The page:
Exceptions and side-effects in atomic blocks - PowerPoint PPT Presentation

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Exceptions and side-effects in atomic blocks

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  1. Exceptions and side-effectsin atomic blocks Tim Harris

  2. Atomic blocks void put(int val) { atomic (!this.full) { this.full = true; this.val = val; } } int get() { int result; atomic (this.full) { this.full = false; return this.val; } } • Basic syntax: ‘atomic (cond) { statements; }’ • Block until the condition is true… • …then execute the statements (doing all this as a single atomic step) • The statements can access fields & local variables, invoke methods, instantiate objects etc.

  3. Atomic blocks (ii) General principle in single-threaded code: • atomic (E) { S }behaves the same as{E;S} • after blocking until a state in whichEis known to yieldtrue The compiler and VM are responsible for making this work well in multi-threaded systems: • first implementation used a software transactional memory • memory accesses in E and S remain thread-private • most non-conflicting operations can commit in parallel

  4. Atomic blocks (iii) • A motivating (and stylized!) example: void serverLoop(ServerSocket s) { while (true) { Socket c = s.acceptConnection(); Thread t = new Thread() { public void run() { atomic { dealWithClient(c); } } } } • Try to deal with non-conflicting client requests concurrently • If something goes wrong (e.g. client triggers DivisionByZero) then try to contain failure • atomic means “all or nothing”

  5. Option I: put it back again • What if source rejects it too? • Conceptually read-only butunderlying transaction is not Option II: abort the transaction • Should STM be exposed? • Does it prevent non-STM implementations? Option III: use exceptions • Semantics don’t involve STM • Make AbError checked =>don’t ordinarily need log forroll-back if (s.insert(o)) { return false; } else { ??? } throw new AbError(); ? STM.abort(); return false; Aborting atomic blocks throws AbError • What about this code to move an object between collections: boolean move(Collection s, Collection d, Object o) { atomic { if (!s.remove(o)) { return false; } else { if (d.insert(o)) { return true; } else { } } } }

  6. Aborting atomic blocks (ii) • Here still be dragons: void badException() throws AbError { atomic { AbError e = new AbError() { Object payload = new String(“Aborted atomic block“); }; throw e; } } try { badException(); } catch (AbError exn) { … } “Allocated in … • Solution: propagated exception behaves as adeep-copy of the one thrown

  7. External side-effects • Original implementation forbade native methods • Some I/O ‘lucky’ and absorbed by buffers • Want a more general solution – e.g. • Full range of operations potentially available • Controllable semantics, e.g. for debugging or client/server example • Appropriate level for buffering andconflict detection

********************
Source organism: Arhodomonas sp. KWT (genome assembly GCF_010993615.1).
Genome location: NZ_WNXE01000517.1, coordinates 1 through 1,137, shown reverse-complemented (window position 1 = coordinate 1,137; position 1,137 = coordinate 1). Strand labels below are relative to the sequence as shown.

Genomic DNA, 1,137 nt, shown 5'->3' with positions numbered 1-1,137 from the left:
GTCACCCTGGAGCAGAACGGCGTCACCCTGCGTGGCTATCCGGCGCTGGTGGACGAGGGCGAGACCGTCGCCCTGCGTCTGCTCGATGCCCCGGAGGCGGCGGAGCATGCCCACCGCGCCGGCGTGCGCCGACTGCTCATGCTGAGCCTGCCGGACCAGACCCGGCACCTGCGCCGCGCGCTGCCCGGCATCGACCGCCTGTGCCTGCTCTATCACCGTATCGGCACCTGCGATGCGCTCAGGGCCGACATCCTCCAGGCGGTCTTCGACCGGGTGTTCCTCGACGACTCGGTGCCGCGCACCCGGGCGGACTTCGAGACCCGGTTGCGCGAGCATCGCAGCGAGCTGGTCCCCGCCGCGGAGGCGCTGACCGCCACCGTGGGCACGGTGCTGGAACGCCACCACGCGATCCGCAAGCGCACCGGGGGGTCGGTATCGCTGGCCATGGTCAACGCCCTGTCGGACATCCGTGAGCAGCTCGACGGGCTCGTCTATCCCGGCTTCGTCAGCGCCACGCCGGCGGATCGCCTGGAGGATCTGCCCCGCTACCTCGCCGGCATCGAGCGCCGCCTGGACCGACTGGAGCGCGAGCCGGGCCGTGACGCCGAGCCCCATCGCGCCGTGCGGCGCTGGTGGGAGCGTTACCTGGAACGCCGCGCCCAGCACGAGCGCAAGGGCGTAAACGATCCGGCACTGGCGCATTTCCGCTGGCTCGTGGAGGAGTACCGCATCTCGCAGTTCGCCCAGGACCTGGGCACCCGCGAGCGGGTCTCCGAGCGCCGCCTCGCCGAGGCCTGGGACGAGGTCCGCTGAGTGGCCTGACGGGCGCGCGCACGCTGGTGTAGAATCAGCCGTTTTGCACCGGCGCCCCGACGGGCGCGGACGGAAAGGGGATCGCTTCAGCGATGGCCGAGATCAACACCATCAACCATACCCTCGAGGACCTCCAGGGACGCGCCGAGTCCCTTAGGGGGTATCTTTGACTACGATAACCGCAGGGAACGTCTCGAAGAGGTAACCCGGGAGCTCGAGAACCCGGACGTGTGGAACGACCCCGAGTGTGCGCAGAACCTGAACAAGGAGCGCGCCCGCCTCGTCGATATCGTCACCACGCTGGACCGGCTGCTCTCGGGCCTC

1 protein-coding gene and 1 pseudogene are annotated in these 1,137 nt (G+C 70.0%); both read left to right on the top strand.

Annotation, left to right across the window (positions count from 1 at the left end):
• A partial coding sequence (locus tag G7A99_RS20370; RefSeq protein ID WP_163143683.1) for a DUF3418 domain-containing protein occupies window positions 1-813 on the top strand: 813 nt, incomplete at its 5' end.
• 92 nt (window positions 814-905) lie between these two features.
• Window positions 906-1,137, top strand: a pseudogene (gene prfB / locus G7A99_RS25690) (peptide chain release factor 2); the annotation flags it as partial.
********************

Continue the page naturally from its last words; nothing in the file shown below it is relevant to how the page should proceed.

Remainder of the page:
8. External side-effects (ii) • General model: • Allow a customized library implementation (or wrapper) to tell ifit’s executed within an atomic block • Allow it to temporarily execute ‘global’ operations, e.g. to perform its own buffering of output associated with the block • Register call-backs to receive notification when the block is committed or aborted • Many similar problems to exception propagation: • Code running outside the block mustn’t see partial updatesmade within the block

  9. o1 o3 o1 o2 Execution within atomic block Execution in specialized library Execution contexts Heap Stack Execution outside atomic block • Execution contexts represent the views that different threads mayhave on the heap at the same time • Invariant: objects and stack frames can only hold references toobjects in ‘more permanent’ contexts

  10. External actions public class ExampleAction { static int x = 0; static VoidExternalAction printX = new VoidExternalAction() { public void action(Context caller_context) { System.out.println (“x=“ + x); }}; static void increment_x() { atomic { x++; printX.doAction(); } printX.doAction(); } }

  11. Combined example void doCombinedUpdate(Connection conn, int new_value, boolean do_commit) throws … { atomic { PreparedStatement pst; pst = conn.prepareStatement (“UPDATE TESTDATA “ “SET field = ? WHERE ID = 1“); pst.setInt(1, newValue); pst.executeUpdate(); shadow = new_value; if (!do_commit) { throw new AbError (“Not committed“); } } }

  12. Future directions • Performance evaluation in a real application • Experiment with ‘external object’ abstraction • Export and bind to in RPC-like style • May make parameter passing mode more intuitive • Avoid problems of writing lots of wrappers • Static analysis for avoiding taking copies • Parameters usually seem to be handed off to callee • Result usually seems to be handed off to caller • Allocate & initialise directly in target context